Are you always too accommodating in your life? Then you might be a people pleaser.

8 Warning Signs of a People Pleaser

8 Warning Signs of a People Pleaser

“It feels good to be accepted, loved and approved of by others, but often the membership fee to belong to that club is far too high of a price to pay” – Dennis Merrit Jones

Getting along with others is a good thing for a healthy social life but not at the cost of compromising your valuables and resources, and not at the cost of feeling emotionally drained when your social life isn’t blooming. Are you always too accommodating in your life? Or are you obsessed over what others think of you? Then you might be a people pleaser. I’ve compiled a list of signs that might prove that you’re a people pleaser as a recovering people pleaser myself:

They apologize all the time

An apology is the expression of regret or remorse for what you’ve done. Over-apologizing is a common trait in people pleasers to mask their fear of criticism or rejection and to make everyone around them happy and comfortable.

 They apologize when it’s not needed and even when they haven’t done anything wrong. They say sorry even when they are not sorry to smoothen a tense or awkward situation. People pleasers tend to apologize all the time even when it’s not needed because they want to be considered nice and polite and don’t want to disappoint or upset other people.

They never say NO

People pleasers tend to have fear of anger and they feel uncomfortable when someone isn’t happy. So they say YES to every request even if they are going to compromise something of theirs. They find it hard to say NO to either their friends, families, acquaintances,  or strangers.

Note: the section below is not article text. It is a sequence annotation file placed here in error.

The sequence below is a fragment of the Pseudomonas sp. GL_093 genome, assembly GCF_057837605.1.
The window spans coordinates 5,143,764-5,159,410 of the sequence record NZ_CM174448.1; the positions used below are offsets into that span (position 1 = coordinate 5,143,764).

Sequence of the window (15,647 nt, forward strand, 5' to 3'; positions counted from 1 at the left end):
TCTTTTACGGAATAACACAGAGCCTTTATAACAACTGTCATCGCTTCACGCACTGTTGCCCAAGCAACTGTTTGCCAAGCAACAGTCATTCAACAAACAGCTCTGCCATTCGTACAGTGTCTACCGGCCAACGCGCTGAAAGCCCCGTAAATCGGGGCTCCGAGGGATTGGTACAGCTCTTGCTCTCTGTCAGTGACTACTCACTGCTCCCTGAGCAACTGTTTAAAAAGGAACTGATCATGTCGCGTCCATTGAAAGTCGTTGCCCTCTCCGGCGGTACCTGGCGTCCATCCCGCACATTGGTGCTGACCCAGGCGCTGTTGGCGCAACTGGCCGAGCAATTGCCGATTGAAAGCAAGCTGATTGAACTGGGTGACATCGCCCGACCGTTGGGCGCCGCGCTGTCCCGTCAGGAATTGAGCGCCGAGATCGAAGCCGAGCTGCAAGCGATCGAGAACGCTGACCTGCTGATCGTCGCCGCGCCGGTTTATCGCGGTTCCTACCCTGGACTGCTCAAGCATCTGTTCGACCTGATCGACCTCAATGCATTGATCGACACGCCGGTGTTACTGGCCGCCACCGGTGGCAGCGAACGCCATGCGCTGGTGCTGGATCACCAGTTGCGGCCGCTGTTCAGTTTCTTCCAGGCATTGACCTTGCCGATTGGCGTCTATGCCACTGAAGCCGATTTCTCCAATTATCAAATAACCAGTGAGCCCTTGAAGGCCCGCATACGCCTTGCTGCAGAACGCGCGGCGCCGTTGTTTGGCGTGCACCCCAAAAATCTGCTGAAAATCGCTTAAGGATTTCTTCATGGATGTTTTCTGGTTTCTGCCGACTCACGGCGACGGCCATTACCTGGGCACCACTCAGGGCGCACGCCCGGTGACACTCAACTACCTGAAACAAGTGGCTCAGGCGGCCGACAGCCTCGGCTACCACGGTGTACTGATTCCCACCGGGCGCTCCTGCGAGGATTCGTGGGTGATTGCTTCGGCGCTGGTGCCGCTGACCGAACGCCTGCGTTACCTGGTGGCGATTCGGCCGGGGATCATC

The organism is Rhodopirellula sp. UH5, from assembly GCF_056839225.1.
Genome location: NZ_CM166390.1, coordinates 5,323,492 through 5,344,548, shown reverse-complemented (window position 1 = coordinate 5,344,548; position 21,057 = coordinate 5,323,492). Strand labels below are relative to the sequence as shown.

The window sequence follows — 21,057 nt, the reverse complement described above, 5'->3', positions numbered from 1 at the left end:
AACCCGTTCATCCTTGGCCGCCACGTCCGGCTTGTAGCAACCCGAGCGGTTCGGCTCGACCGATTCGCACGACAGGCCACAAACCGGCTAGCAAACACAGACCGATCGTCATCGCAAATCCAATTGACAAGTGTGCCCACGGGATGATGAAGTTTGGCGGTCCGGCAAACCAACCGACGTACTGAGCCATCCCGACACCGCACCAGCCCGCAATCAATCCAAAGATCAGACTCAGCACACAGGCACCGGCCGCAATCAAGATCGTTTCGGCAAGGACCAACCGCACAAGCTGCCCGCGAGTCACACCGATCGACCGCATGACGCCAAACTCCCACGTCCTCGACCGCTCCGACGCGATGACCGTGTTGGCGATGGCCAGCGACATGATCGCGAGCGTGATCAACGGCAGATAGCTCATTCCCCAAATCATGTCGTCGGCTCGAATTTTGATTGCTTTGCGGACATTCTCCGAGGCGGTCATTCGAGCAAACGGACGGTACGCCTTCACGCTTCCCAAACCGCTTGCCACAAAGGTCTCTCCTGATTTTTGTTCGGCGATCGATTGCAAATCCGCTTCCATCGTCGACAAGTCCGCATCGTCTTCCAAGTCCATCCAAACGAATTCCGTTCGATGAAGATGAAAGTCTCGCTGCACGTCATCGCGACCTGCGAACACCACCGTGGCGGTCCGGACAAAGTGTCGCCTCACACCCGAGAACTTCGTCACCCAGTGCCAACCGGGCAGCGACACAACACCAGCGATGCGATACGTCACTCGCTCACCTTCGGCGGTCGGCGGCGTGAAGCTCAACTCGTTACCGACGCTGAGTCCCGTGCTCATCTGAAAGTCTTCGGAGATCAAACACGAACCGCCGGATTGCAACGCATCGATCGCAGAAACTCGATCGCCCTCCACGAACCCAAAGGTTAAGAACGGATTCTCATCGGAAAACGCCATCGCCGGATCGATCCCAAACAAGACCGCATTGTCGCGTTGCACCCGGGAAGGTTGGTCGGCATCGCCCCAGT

They always say YES to requests even if they badly want to say NO because they’re afraid of losing their friends, reputation, or the fear of people taunting them. They want to be considered great even if they lose their most valued possession in the process. They get overly worried that saying NO will automatically label them as selfish and make people think they don’t care.

They want everyone to like them

People pleasers are often sensitive to rejection which often results in doing everything others want and always striving to keep them happy so that they don’t hate you. They believe that they’ll receive happiness and care when they’re perceived as nice and when they make others happy and comfortable. They feel crushed and withdrawn when someone doesn’t like them and do everything to make sure that they’re liked even if it requires compromising their important stuff.

They always avoid sharing their opinions.

One other characteristic of a people pleaser is the habit of not voicing out their opinions and feelings especially in a group setting. They have a hard time voicing out their thoughts and allow others to make decisions for them.

They are of the impression that voicing out their thoughts may cause division, conflict, or make others around them uncomfortable so they remain silent to make others happy and comfortable around them even if it ends up compromising their ability to stand up for the things or issues that matters to them.

They have a low opinion of themselves

People pleasers often deal with low self-confidence. They tend to feel less of themselves and always think they are not worthy or good enough and feel good and satisfied with themselves when others praise them.

They believe that they’ll lose value in front of others if they’re not in any way useful to them so they spend most of their time pleasing others.

They are quick to agree even if they disagree

It is pure etiquette to listen to others and hear out their opinions but it isn’t always necessary to agree to these things. People pleasers are great listeners even if they find the conversation boring and they tend to agree with others’ opinions even when they disagree with them. They have the habit of putting others’ thoughts before their and put their feelings aside to get approval, love, and care from others.

They are always giving.